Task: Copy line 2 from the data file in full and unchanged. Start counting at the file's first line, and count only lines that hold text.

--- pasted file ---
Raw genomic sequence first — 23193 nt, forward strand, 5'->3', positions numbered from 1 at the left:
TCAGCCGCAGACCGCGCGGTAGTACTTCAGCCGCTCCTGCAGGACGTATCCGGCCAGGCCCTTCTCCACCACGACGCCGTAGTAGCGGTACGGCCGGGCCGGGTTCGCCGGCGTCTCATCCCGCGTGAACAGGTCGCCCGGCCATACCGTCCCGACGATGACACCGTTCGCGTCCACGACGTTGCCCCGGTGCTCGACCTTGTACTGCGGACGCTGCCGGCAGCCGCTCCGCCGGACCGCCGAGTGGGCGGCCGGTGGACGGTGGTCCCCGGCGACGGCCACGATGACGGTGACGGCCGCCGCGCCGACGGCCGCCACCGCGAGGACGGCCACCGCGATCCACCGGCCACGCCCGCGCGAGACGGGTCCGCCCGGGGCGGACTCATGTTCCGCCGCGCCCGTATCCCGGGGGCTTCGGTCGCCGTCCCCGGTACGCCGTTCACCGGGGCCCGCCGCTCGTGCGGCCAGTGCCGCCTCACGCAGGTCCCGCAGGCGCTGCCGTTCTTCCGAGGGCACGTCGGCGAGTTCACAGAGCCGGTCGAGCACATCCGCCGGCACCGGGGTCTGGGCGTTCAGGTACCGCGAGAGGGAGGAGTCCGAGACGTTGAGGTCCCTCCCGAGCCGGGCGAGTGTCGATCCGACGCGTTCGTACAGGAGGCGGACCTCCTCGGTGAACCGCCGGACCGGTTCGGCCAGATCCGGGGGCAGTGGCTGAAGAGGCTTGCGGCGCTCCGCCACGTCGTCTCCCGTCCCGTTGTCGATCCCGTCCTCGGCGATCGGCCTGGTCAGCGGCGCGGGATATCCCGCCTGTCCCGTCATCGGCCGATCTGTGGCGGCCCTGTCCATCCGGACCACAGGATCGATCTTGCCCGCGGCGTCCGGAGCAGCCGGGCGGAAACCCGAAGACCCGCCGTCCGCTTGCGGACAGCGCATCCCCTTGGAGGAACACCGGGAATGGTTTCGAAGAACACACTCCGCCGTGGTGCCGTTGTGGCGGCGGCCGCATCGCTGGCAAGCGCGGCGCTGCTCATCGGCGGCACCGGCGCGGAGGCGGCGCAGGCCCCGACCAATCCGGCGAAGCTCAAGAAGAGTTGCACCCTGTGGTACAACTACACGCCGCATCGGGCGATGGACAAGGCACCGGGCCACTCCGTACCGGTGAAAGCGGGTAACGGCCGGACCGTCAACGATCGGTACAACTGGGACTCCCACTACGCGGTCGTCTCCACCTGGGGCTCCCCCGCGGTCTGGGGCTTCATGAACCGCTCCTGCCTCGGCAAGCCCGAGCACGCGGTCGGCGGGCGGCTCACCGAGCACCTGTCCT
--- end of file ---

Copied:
TCAGCCGCAGACCGCGCGGTAGTACTTCAGCCGCTCCTGCAGGACGTATCCGGCCAGGCCCTTCTCCACCACGACGCCGTAGTAGCGGTACGGCCGGGCCGGGTTCGCCGGCGTCTCATCCCGCGTGAACAGGTCGCCCGGCCATACCGTCCCGACGATGACACCGTTCGCGTCCACGACGTTGCCCCGGTGCTCGACCTTGTACTGCGGACGCTGCCGGCAGCCGCTCCGCCGGACCGCCGAGTGGGCGGCCGGTGGACGGTGGTCCCCGGCGACGGCCACGATGACGGTGACGGCCGCCGCGCCGACGGCCGCCACCGCGAGGACGGCCACCGCGATCCACCGGCCACGCCCGCGCGAGACGGGTCCGCCCGGGGCGGACTCATGTTCCGCCGCGCCCGTATCCCGGGGGCTTCGGTCGCCGTCCCCGGTACGCCGTTCACCGGGGCCCGCCGCTCGTGCGGCCAGTGCCGCCTCACGCAGGTCCCGCAGGCGCTGCCGTTCTTCCGAGGGCACGTCGGCGAGTTCACAGAGCCGGTCGAGCACATCCGCCGGCACCGGGGTCTGGGCGTTCAGGTACCGCGAGAGGGAGGAGTCCGAGACGTTGAGGTCCCTCCCGAGCCGGGCGAGTGTCGATCCGACGCGTTCGTACAGGAGGCGGACCTCCTCGGTGAACCGCCGGACCGGTTCGGCCAGATCCGGGGGCAGTGGCTGAAGAGGCTTGCGGCGCTCCGCCACGTCGTCTCCCGTCCCGTTGTCGATCCCGTCCTCGGCGATCGGCCTGGTCAGCGGCGCGGGATATCCCGCCTGTCCCGTCATCGGCCGATCTGTGGCGGCCCTGTCCATCCGGACCACAGGATCGATCTTGCCCGCGGCGTCCGGAGCAGCCGGGCGGAAACCCGAAGACCCGCCGTCCGCTTGCGGACAGCGCATCCCCTTGGAGGAACACCGGGAATGGTTTCGAAGAACACACTCCGCCGTGGTGCCGTTGTGGCGGCGGCCGCATCGCTGGCAAGCGCGGCGCTGCTCATCGGCGGCACCGGCGCGGAGGCGGCGCAGGCCCCGACCAATCCGGCGAAGCTCAAGAAGAGTTGCACCCTGTGGTACAACTACACGCCGCATCGGGCGATGGACAAGGCACCGGGCCACTCCGTACCGGTGAAAGCGGGTAACGGCCGGACCGTCAACGATCGGTACAACTGGGACTCCCACTACGCGGTCGTCTCCACCTGGGGCTCCCCCGCGGTCTGGGGCTTCATGAACCGCTCCTGCCTCGGCAAGCCCGAGCACGCGGTCGGCGGGCGGCTCACCGAGCACCTGTCCT